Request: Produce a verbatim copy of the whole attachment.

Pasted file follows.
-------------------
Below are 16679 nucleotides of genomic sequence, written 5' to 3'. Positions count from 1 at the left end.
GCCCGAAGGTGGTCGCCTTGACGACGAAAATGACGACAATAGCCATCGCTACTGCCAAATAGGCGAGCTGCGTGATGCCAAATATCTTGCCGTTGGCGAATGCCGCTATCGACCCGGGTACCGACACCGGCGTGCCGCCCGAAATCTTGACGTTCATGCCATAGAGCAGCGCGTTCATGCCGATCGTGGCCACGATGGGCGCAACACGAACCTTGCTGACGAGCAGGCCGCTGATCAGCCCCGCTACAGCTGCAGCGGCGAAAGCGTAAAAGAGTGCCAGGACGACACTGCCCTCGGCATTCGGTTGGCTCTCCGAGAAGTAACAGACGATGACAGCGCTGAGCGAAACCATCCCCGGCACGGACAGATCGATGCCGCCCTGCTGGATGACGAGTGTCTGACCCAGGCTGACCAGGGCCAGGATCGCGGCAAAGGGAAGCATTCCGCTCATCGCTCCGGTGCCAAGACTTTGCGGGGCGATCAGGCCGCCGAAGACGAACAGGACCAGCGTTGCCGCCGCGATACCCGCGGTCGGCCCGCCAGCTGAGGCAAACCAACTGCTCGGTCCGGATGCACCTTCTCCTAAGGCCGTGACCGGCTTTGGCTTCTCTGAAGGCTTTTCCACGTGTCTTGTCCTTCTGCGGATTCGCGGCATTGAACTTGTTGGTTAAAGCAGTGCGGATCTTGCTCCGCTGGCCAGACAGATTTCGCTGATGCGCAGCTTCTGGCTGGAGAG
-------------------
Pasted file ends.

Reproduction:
Below are 16679 nucleotides of genomic sequence, written 5' to 3'. Positions count from 1 at the left end.
GCCCGAAGGTGGTCGCCTTGACGACGAAAATGACGACAATAGCCATCGCTACTGCCAAATAGGCGAGCTGCGTGATGCCAAATATCTTGCCGTTGGCGAATGCCGCTATCGACCCGGGTACCGACACCGGCGTGCCGCCCGAAATCTTGACGTTCATGCCATAGAGCAGCGCGTTCATGCCGATCGTGGCCACGATGGGCGCAACACGAACCTTGCTGACGAGCAGGCCGCTGATCAGCCCCGCTACAGCTGCAGCGGCGAAAGCGTAAAAGAGTGCCAGGACGACACTGCCCTCGGCATTCGGTTGGCTCTCCGAGAAGTAACAGACGATGACAGCGCTGAGCGAAACCATCCCCGGCACGGACAGATCGATGCCGCCCTGCTGGATGACGAGTGTCTGACCCAGGCTGACCAGGGCCAGGATCGCGGCAAAGGGAAGCATTCCGCTCATCGCTCCGGTGCCAAGACTTTGCGGGGCGATCAGGCCGCCGAAGACGAACAGGACCAGCGTTGCCGCCGCGATACCCGCGGTCGGCCCGCCAGCTGAGGCAAACCAACTGCTCGGTCCGGATGCACCTTCTCCTAAGGCCGTGACCGGCTTTGGCTTCTCTGAAGGCTTTTCCACGTGTCTTGTCCTTCTGCGGATTCGCGGCATTGAACTTGTTGGTTAAAGCAGTGCGGATCTTGCTCCGCTGGCCAGACAGATTTCGCTGATGCGCAGCTTCTGGCTGGAGAG